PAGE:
"If MAP X is the route back to the RAP for MAP Y  and Z, both MAP X and MAP Z might be sending traffic to MAP Y at the  same time. MAP Y can see traffic from both MAP X and Z, but MAP X and Z  cannot see each other because of the RF environment, which means that  the carrier sense multi-access (CSMA) mechanism does not stop MAP X and Z  from transmitting during the same time window; if either of these  frames is destined for a MAP, it is corrupted by the collision between  frames and requires retransmission.

Although all WLANs at some time can  expect some hidden node collisions, the fixed nature of the MAP makes  hidden node collisions a persistent feature of the mesh WLAN backhaul  under some traffic conditions such as heavy loads and large packet  streams.

Both the hidden node problem and the  exposed node problem are inherent to wireless mesh networks because mesh  access points share the same backhaul channel. Because these two  problems can affect the overall network performance, the Cisco mesh  solution seeks to mitigate these two problems as much as possible. For  example, the AP1500s have at least two radios: one for backhaul access  on a 5-GHz channel and the other for 2.4-GHz client access. In addition,  the radio resource management (RRM) feature, which operates on the  2.4-GHz radio, enables cell breathing and automatic channel change,  which can effectively decrease the collision domains in a mesh network.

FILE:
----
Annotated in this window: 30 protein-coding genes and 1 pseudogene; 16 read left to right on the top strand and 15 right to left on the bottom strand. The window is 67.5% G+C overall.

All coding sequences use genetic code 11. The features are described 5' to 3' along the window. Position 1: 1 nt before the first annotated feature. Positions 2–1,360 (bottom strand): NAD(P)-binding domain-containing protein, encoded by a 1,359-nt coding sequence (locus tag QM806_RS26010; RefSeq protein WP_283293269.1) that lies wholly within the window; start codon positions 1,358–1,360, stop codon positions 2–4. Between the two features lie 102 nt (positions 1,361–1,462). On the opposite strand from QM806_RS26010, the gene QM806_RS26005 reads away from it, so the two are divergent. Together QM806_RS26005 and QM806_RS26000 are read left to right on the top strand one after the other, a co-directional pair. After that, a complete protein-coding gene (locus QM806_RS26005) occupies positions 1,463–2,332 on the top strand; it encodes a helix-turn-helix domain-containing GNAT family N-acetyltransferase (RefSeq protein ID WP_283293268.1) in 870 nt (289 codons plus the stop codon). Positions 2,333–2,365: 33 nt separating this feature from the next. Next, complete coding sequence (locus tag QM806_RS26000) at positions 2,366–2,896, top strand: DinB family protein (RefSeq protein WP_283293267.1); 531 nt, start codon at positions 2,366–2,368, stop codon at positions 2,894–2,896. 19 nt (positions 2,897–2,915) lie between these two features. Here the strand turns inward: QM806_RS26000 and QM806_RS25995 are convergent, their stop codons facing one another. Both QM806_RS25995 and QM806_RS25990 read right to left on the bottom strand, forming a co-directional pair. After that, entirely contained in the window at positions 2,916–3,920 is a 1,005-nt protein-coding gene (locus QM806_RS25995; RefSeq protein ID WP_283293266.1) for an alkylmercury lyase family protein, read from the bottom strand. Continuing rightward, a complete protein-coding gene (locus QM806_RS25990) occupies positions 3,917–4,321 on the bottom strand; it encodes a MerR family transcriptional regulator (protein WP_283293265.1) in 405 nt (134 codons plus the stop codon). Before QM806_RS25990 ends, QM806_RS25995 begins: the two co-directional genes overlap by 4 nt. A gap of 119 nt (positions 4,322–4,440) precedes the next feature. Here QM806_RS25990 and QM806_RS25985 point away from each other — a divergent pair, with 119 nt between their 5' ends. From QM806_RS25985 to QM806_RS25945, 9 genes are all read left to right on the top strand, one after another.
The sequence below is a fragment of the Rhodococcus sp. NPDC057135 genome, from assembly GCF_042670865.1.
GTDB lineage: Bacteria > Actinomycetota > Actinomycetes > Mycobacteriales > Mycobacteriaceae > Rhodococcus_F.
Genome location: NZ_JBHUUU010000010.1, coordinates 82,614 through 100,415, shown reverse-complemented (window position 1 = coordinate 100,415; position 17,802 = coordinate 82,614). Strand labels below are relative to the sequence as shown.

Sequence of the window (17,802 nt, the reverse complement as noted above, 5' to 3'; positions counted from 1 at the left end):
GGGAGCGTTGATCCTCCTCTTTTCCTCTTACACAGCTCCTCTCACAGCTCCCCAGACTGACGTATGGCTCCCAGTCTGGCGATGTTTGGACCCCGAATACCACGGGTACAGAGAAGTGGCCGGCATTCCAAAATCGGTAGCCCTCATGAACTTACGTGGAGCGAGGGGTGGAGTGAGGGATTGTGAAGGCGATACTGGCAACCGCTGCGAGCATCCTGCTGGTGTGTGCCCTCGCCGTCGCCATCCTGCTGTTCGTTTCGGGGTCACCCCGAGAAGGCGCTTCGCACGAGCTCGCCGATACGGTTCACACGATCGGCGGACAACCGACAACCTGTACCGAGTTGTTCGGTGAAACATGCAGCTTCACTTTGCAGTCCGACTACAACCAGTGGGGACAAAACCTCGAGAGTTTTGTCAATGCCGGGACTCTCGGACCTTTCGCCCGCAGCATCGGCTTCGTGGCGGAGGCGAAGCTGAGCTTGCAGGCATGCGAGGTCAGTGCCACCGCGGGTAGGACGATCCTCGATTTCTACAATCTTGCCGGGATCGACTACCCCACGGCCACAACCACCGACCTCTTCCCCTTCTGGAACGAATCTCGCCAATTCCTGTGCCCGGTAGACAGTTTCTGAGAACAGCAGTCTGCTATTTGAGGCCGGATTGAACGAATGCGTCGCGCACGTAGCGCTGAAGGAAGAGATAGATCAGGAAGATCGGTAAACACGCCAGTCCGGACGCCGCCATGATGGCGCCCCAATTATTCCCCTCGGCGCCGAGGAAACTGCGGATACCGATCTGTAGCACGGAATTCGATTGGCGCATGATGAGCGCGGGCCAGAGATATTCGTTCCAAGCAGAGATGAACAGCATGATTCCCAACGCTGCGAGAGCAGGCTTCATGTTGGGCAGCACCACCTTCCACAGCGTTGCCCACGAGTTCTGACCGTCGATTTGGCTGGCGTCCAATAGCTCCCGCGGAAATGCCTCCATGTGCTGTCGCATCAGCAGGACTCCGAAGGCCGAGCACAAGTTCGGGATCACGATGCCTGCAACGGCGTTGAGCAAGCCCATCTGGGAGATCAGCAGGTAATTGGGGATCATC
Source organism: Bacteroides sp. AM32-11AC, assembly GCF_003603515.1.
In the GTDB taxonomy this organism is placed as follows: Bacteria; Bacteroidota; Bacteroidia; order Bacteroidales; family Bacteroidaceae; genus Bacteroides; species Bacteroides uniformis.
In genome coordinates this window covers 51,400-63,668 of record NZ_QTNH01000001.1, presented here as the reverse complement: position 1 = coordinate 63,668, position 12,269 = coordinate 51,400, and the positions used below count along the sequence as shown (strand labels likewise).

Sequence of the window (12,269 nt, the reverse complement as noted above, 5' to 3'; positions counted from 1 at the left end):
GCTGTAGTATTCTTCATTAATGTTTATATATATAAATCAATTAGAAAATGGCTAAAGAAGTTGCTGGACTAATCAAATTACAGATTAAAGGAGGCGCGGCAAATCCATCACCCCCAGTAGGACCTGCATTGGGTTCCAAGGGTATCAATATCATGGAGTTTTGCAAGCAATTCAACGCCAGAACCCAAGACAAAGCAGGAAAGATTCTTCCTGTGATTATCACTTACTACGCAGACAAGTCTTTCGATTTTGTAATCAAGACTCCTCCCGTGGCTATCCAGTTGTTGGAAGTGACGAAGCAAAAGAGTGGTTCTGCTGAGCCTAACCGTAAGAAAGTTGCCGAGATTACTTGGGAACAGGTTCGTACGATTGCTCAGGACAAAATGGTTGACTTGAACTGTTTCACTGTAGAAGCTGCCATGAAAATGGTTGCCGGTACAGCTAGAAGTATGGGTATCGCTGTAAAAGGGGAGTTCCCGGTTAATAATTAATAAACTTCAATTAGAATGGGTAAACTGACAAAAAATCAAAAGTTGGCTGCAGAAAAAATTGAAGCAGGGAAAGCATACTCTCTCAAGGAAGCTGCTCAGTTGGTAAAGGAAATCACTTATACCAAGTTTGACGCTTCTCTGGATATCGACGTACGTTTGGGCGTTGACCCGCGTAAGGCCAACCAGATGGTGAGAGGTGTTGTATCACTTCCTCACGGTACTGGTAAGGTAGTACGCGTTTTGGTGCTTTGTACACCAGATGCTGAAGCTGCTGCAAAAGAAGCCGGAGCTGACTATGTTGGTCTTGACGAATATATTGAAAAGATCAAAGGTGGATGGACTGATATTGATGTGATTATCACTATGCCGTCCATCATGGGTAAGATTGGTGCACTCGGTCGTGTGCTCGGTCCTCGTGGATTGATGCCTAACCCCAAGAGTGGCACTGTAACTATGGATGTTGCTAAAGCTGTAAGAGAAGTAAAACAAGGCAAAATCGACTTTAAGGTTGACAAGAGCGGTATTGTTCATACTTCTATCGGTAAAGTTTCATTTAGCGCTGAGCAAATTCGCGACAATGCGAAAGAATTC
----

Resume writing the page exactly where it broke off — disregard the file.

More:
There is an additional solution that can  help to further mitigate these two problems. To reduce collisions and  to improve stability under high load conditions, the 802.11 MAC uses an  exponential backoff algorithm, where contending nodes back off  exponentially and retransmit packets whenever a perceived collision  occurs. Theoretically, the more retries a node has, the smaller the  collision probability will be. In practice, when there are only two  contending stations and they are not hidden stations, the collision  probability becomes negligible after just three retries. The collision  probability increases when there are more contending stations.  Therefore, when there are many contending stations in the same collision  domain, a higher retry limit and a larger maximum contention window are  necessary. Further, collision probability does not decrease  exponentially when there are hidden nodes in the network. In this case,  an RTS/CTS exchange can be used to mitigate the hidden node problem."

247
Views
0
Helpful
5
Replies